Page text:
Change is coming. Consider Twitter, which I use each morning to gather information about the world. Less than two years from now, maybe I will speak into my computer, outline my topics of interest, and somebody’s version of AI will spit back to me a kind of Twitter remix, in a readable format and tailored to my needs.

The AI also will be not only responsive but active. Maybe it will tell me, “Today you really do need to read about Russia and changes in the UK government.” Or I might say, “More serendipity today, please,” and that wish would be granted.

Of course all this is just one man’s opinion. If you disagree, in a few years you will be able to ask the new AI engines what they think.

Some other recent items from Sam DeBrule include:

Natural Language Assessment: A New Framework to Promote Education — from ai.googleblog.com by Kedem Snir and Gal Elidan

Excerpt:

In this blog, we introduce an important natural language understanding (NLU) capability called Natural Language Assessment (NLA), and discuss how it can be helpful in the context of education. While typical NLU tasks focus on the user’s intent, NLA allows for the assessment of an answer from multiple perspectives. In situations where a user wants to know how good their answer is, NLA can offer an analysis of how close the answer is to what is expected. In situations where there may not be a “correct” answer, NLA can offer subtle insights that include topicality, relevance, verbosity, and beyond. We formulate the scope of NLA, present a practical model for carrying out topicality NLA, and showcase how NLA has been used to help job seekers practice answering interview questions with Google’s new interview prep tool, Interview Warmup.

How AI could help translate extreme weather alerts — from axios.com by Ayurella Horn-Muller

Excerpt:

A startup that provides AI-powered translation is working with the National Weather Service to improve language translations of extreme weather alerts across the U.S.

Using GPT-3 to augment human intelligence — from escapingflatland.substack.com by Henrik Karlsson

Excerpt:

When I’ve been doing this with GPT-3, a 175 billion parameter language model, it has been uncanny how much it reminds me of blogging. When I’m writing this, from March through August 2022, large language models are not yet as good at responding to my prompts as the readers of my blog. But their capacity is improving fast and the prices are dropping.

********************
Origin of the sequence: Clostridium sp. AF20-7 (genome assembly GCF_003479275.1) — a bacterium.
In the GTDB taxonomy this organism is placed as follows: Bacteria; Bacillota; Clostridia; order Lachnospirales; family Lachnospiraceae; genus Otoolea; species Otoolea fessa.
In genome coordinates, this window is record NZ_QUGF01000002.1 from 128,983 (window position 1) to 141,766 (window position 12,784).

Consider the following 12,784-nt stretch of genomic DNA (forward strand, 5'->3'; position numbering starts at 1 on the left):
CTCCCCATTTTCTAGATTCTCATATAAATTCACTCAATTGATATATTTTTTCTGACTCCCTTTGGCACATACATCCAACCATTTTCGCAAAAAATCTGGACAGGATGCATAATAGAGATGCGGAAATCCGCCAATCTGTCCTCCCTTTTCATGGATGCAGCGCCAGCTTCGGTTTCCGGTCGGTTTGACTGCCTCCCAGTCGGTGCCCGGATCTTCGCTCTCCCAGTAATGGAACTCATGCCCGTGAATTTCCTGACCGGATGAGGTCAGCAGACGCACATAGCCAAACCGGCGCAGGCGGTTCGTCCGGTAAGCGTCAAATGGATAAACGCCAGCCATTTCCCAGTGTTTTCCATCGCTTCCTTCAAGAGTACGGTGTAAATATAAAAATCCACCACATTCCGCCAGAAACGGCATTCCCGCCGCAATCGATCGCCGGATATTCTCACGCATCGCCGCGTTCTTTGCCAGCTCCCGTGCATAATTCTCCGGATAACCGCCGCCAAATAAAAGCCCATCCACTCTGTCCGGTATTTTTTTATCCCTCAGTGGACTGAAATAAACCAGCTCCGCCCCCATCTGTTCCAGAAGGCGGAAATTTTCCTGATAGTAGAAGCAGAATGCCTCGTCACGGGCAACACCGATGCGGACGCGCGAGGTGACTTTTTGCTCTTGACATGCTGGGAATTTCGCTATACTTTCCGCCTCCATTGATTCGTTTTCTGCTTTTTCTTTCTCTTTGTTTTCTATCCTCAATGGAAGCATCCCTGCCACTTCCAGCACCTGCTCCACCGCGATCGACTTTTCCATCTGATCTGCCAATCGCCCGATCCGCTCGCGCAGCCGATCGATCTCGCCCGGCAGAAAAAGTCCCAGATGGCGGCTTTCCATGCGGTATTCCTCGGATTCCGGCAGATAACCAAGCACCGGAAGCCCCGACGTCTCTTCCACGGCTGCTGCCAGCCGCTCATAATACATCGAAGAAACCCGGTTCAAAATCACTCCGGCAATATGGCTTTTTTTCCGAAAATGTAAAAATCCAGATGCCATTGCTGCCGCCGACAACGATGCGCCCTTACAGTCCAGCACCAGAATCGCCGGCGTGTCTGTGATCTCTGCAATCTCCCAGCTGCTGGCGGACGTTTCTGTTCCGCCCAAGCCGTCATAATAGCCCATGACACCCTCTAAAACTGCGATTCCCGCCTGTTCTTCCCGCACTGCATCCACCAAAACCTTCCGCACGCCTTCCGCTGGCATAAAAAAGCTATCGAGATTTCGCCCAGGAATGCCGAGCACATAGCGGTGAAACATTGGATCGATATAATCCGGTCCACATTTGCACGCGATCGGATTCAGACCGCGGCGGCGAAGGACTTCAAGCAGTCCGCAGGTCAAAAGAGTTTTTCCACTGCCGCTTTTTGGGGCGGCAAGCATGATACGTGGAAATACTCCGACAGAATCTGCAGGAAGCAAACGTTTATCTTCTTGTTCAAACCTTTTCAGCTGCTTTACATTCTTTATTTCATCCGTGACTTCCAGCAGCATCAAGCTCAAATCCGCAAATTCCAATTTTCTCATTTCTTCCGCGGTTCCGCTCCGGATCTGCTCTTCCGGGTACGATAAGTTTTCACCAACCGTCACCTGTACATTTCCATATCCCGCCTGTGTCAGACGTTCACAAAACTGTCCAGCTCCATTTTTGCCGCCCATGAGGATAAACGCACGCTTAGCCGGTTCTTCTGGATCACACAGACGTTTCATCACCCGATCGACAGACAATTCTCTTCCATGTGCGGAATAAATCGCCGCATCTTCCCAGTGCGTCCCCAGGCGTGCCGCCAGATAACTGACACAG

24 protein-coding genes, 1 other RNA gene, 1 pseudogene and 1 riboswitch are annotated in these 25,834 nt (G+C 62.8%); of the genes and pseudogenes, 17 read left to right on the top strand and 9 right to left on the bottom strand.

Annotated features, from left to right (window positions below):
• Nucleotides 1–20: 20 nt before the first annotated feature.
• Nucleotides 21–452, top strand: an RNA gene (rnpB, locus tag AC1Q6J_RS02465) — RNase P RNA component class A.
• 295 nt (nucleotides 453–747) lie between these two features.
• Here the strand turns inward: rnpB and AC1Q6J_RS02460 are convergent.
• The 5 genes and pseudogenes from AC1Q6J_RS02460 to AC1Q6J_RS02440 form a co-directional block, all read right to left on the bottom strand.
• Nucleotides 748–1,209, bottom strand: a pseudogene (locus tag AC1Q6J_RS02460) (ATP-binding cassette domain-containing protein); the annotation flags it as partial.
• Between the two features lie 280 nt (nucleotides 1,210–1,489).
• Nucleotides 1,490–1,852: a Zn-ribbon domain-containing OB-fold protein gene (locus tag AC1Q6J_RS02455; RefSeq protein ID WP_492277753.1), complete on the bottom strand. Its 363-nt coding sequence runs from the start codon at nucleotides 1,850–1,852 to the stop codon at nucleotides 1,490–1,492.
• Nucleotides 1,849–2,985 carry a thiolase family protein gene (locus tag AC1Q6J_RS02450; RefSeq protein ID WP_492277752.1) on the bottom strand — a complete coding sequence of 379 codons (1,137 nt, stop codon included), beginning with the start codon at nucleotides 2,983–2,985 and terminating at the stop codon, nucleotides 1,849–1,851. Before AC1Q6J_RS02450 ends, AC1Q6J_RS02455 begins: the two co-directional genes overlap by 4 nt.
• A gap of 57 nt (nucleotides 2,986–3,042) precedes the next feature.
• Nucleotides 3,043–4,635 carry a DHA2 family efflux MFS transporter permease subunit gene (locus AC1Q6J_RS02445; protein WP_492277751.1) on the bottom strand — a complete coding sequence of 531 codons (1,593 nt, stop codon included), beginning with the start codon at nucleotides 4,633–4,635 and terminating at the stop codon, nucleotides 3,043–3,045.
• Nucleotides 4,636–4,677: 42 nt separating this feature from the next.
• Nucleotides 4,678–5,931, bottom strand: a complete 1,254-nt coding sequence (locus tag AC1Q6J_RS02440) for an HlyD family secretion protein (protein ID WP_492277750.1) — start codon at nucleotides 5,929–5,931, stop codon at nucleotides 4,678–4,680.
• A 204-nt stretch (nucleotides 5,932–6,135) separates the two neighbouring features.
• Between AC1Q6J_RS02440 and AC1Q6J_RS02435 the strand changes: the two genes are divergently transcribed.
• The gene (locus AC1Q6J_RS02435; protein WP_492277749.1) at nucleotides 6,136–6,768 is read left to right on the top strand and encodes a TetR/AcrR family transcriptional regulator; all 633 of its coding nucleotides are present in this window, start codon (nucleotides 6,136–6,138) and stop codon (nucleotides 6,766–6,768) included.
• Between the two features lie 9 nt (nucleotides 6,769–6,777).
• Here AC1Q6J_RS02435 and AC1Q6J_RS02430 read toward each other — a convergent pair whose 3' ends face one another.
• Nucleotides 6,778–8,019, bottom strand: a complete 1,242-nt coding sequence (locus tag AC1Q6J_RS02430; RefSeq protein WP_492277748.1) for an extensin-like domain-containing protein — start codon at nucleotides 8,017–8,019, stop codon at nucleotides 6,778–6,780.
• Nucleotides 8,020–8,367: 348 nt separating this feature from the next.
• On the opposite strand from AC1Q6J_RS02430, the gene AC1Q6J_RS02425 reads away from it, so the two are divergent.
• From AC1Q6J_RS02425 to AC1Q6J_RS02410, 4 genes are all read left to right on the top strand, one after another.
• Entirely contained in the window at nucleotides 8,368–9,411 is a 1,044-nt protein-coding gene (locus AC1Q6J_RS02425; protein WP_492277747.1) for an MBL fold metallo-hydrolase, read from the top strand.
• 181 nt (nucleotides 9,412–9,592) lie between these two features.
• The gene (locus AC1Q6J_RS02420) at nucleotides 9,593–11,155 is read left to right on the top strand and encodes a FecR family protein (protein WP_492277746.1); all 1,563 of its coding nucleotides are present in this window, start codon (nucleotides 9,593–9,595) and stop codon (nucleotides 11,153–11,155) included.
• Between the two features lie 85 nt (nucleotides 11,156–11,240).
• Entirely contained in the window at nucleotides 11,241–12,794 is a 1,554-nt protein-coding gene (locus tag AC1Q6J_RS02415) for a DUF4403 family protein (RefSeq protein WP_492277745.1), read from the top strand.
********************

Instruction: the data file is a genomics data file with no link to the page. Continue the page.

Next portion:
Soon everyone can have an alien intelligence in their inbox.

 

How Long Should a Branching Scenario Be?— from christytuckerlearning.com by Christy Tucker
How long should a branching scenario be? Is 45 minutes too long? Is there an ideal length for a branching scenario?

Excerpt:

Most of the time, the branching scenarios and simulations I build are around 10 minutes long. Overall, I usually end up at 5-15 minutes for branching scenarios, with interactive video scenarios being at the longer end.

From DSC:
This makes sense to me, as (up to) 6 minutes turned out to be an ideal length for videos.

Excerpt from Optimal Video Length for Student Engagement — from blog.edx.org

The optimal video length is 6 minutes or shorter — students watched most of the way through these short videos. In fact, the average engagement time of any video maxes out at 6 minutes, regardless of its length. And engagement times decrease as videos lengthen: For instance, on average students spent around 3 minutes on videos that are longer than 12 minutes, which means that they engaged with less than a quarter of the content. Finally, certificate-earning students engaged more with videos, presumably because they had greater motivation to learn the material. (These findings appeared in a recent Wall Street Journal article, An Early Report Card on Massive Open Online Courses and its accompanying infographic.)